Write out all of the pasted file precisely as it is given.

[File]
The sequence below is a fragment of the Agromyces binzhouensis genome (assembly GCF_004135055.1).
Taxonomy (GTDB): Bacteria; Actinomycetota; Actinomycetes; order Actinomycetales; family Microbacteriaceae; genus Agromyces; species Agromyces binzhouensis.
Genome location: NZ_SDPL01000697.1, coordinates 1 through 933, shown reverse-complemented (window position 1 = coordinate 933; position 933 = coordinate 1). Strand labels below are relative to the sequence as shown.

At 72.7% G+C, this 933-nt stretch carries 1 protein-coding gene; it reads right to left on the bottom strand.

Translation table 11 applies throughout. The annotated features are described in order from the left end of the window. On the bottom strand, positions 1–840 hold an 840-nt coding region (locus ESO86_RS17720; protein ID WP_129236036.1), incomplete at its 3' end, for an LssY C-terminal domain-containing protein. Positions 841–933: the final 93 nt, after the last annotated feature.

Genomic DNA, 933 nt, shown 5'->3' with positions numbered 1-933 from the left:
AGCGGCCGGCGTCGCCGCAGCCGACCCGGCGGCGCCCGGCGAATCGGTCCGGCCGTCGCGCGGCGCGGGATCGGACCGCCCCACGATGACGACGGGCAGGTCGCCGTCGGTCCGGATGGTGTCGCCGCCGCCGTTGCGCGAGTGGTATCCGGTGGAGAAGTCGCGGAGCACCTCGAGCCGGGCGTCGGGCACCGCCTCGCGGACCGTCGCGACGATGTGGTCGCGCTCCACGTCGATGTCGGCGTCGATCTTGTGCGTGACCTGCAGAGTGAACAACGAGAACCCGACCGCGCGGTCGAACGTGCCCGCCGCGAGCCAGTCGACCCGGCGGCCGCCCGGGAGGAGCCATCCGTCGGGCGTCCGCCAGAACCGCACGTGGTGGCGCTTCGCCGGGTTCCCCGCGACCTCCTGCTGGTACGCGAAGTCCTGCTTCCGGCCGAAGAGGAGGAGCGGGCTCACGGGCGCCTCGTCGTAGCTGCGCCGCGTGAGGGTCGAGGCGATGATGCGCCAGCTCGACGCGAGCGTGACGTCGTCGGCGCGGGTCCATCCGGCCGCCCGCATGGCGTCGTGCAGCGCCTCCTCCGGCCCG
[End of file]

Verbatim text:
The sequence below is a fragment of the Agromyces binzhouensis genome (assembly GCF_004135055.1).
Taxonomy (GTDB): Bacteria; Actinomycetota; Actinomycetes; order Actinomycetales; family Microbacteriaceae; genus Agromyces; species Agromyces binzhouensis.
Genome location: NZ_SDPL01000697.1, coordinates 1 through 933, shown reverse-complemented (window position 1 = coordinate 933; position 933 = coordinate 1). Strand labels below are relative to the sequence as shown.

At 72.7% G+C, this 933-nt stretch carries 1 protein-coding gene; it reads right to left on the bottom strand.

Translation table 11 applies throughout. The annotated features are described in order from the left end of the window. On the bottom strand, positions 1–840 hold an 840-nt coding region (locus ESO86_RS17720; protein ID WP_129236036.1), incomplete at its 3' end, for an LssY C-terminal domain-containing protein. Positions 841–933: the final 93 nt, after the last annotated feature.

Genomic DNA, 933 nt, shown 5'->3' with positions numbered 1-933 from the left:
AGCGGCCGGCGTCGCCGCAGCCGACCCGGCGGCGCCCGGCGAATCGGTCCGGCCGTCGCGCGGCGCGGGATCGGACCGCCCCACGATGACGACGGGCAGGTCGCCGTCGGTCCGGATGGTGTCGCCGCCGCCGTTGCGCGAGTGGTATCCGGTGGAGAAGTCGCGGAGCACCTCGAGCCGGGCGTCGGGCACCGCCTCGCGGACCGTCGCGACGATGTGGTCGCGCTCCACGTCGATGTCGGCGTCGATCTTGTGCGTGACCTGCAGAGTGAACAACGAGAACCCGACCGCGCGGTCGAACGTGCCCGCCGCGAGCCAGTCGACCCGGCGGCCGCCCGGGAGGAGCCATCCGTCGGGCGTCCGCCAGAACCGCACGTGGTGGCGCTTCGCCGGGTTCCCCGCGACCTCCTGCTGGTACGCGAAGTCCTGCTTCCGGCCGAAGAGGAGGAGCGGGCTCACGGGCGCCTCGTCGTAGCTGCGCCGCGTGAGGGTCGAGGCGATGATGCGCCAGCTCGACGCGAGCGTGACGTCGTCGGCGCGGGTCCATCCGGCCGCCCGCATGGCGTCGTGCAGCGCCTCCTCCGGCCCG